• For Judah, their redemption was obvious.  God had brought them out of their captivity, from where they were scattered throughout the world.  True regarding their exodus from Egypt…  True regarding their redemption from Babylon…  True again in the end-times…
    • True regarding the Church as well!  Where is the Church gathered from?  All over the world!  Every tribe & nation has people who surrender their lives to Jesus Christ as Lord, and God has gathered His Church together.
  • God’s deliverance among Israel & the world (vss. 4-32)
  • Stanza 1 (vss. 4-9)

4 They wandered in the wilderness in a desolate way; They found no city to dwell in. 5 Hungry and thirsty, Their soul fainted in them.

  • First illustration: deliverance in the wilderness.  Although much of the psalm speaks in general terms that might apply to any people, the Jews had particular experience with wandering in the wilderness!  Historically, they wandered in the wilderness for 40 years because of their disobedience to the Lord in rejecting His promise.  Yet this cannot specifically describe the exodus time in that the psalmist describes this people as being “hungry and thirsty,” whereas the ancient Hebrews were not.  Even in the midst of experiencing the judgment of God, the Hebrews had plenty to eat and drink as God brought forth daily manna, and even generated water to drink from the rocks themselves.
  • The idea really seems to refer more to the time of the Babylonian captivity, when the Jews were separated from their homeland & had no city to call their own.  They longed to be back in Israel (specifically in Jerusalem), and their souls fainted while waiting for their discipline to end.
  • At the same time, this profoundly describes a person who wanders far from God.  Whether they never had a saving relationship with Jesus Christ at all, or they wandered away from Him in their sin, time apart from the Savior is like time in the wilderness.  We look for satisfaction, but we can find none.  The only water that truly quenches is the living water that Jesus alone provides, as He told the Samaritan woman at the well. [John 4]  We faint when we’re apart from the Living God – why?  Because He is the One who gives life.  He is the One who created us & we are made to worship Him.  Unless we are doing so, then we will truly find no satisfaction apart from Him.

6 Then they cried out to the LORD in their trouble, And He delivered them out of their distresses. 7 And He led them forth by the right way, That they might go to a city for a dwelling place.

  • Note verse 6 – this same wording is going to be repeated four times in the psalm.  Each stanza appears to have two refrains; this is the first.  Refrain “A” = the cry & deliverance.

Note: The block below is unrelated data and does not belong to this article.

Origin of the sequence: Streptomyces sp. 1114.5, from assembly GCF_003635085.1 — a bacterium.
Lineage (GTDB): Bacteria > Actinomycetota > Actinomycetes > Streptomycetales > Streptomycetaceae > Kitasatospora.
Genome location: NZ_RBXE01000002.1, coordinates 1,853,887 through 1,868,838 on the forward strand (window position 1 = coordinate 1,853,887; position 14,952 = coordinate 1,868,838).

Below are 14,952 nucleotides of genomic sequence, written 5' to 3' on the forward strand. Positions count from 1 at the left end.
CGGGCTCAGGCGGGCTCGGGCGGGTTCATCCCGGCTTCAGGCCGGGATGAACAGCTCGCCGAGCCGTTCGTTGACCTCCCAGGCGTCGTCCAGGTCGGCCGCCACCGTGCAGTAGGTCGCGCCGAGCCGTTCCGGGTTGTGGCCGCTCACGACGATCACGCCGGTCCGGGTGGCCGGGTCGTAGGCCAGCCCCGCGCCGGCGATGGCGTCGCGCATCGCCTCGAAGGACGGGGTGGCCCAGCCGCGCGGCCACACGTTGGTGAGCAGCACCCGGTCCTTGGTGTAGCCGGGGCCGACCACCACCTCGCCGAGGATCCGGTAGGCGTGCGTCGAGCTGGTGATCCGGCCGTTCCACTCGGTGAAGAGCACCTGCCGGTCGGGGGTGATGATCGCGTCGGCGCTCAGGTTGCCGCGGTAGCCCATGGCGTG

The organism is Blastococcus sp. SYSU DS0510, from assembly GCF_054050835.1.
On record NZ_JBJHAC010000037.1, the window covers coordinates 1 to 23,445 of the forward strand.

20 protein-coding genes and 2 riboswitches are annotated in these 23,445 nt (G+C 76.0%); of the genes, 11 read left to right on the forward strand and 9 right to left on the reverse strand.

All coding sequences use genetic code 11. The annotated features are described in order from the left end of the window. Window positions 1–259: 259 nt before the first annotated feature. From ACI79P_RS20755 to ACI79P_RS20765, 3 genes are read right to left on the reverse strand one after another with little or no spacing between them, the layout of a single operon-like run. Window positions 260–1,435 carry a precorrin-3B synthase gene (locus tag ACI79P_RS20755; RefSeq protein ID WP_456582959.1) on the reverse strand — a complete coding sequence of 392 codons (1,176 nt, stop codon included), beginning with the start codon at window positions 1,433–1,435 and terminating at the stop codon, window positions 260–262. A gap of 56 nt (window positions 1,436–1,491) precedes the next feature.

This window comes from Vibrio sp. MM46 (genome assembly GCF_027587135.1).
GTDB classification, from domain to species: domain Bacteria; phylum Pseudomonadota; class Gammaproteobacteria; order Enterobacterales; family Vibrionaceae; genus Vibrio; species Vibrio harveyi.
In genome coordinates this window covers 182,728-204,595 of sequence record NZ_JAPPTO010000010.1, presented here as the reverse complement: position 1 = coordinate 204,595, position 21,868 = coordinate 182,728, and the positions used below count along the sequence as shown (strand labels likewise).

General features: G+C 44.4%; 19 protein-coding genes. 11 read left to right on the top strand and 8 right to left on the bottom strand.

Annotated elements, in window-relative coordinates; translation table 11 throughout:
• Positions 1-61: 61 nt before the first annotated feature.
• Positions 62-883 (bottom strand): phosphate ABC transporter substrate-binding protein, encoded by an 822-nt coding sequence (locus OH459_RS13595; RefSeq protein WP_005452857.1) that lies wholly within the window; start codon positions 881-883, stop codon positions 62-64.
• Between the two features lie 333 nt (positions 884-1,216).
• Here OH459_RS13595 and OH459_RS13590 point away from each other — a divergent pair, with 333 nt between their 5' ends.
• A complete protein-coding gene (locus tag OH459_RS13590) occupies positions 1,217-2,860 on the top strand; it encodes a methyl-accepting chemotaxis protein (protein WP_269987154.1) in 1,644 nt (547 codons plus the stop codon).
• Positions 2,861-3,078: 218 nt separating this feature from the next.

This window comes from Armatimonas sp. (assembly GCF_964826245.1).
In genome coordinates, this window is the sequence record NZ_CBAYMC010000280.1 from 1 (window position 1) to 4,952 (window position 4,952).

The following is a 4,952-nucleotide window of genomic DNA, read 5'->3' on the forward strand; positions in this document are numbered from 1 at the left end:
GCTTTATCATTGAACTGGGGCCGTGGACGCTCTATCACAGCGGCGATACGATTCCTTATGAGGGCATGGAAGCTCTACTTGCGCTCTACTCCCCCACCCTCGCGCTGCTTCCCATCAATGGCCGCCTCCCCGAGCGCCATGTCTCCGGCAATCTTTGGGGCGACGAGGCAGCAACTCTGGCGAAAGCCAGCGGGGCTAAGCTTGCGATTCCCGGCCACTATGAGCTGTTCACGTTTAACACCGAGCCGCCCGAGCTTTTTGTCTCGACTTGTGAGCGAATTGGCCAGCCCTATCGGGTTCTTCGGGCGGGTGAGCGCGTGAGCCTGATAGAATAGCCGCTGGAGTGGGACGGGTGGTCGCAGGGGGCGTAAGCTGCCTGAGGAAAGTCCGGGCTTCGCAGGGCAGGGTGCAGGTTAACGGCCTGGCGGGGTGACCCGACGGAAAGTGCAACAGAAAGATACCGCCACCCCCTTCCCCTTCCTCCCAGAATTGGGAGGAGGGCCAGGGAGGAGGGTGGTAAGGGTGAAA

• They (the people) “cried out.”  Why did they cry?  They realized “their trouble” and understood they needed help.  Contextually, in this wilderness time, they knew they were hungry, thirsty, and fainting & needed help, so they cried out for it.  Faith & conversion always begins with a cry.  It starts with the realization that we are in desperate need of help.  Before we will call out to the Savior, we must first realize that we are in need of saving.  Before we will ask for forgiveness, we must first understand that we have indeed sinned.  Likewise here.  The people realize their trouble & cry out.
    • To Whom did they cry?  “The LORD.”  Not to the generic “God” that so many people today try to appeal to.  Not their own “spirituality” (because people might not like to be religious, but they consider themselves ‘spiritual’).  They cried out to the Lord God Yahweh.  A generic idea of God could not help them.  A general philosophy about goodness could not help them.  They needed deliverance, and they appealed to a personal Deliverer.
      • God absolutely understands our need for a personal Deliverer, which is why He personally came AS our Deliverer.  Jesus walked among us & people could be with Him, touch His hands, eat dinner with Him, etc.  God Himself walked among us…you can’t get more “personal” than that!  This is the God to whom we cry out – this is our Deliverer!
    • What did God do?  “He delivered them.”  He rescued those who needed rescuing.  They called out to the Personal God, and God answered with a show of His mighty power.  He snatched them away from their trouble & provided for them.  IOW, God wasn’t all “talk” – He acted as well.
      • That’s the wonderful news about Christ Jesus!  Jesus’ work of salvation isn’t merely good words & good feelings.  Some people get the idea that church is just were others go to pat themselves on the back & hope that things eventually work out for the best.  If that’s what “church” is, then we’re all wasting our time!  The Church are those who have been called out by the Living God, and the Lord Jesus truly does deliver us.  Our hope of eternal life isn’t solely a hope; it’s real.  The new birth we’ve received in the Holy Spirit isn’t wishful thinking; it’s something that actually occurs to every single person who trusts Christ as Lord.  Jesus DOES deliver!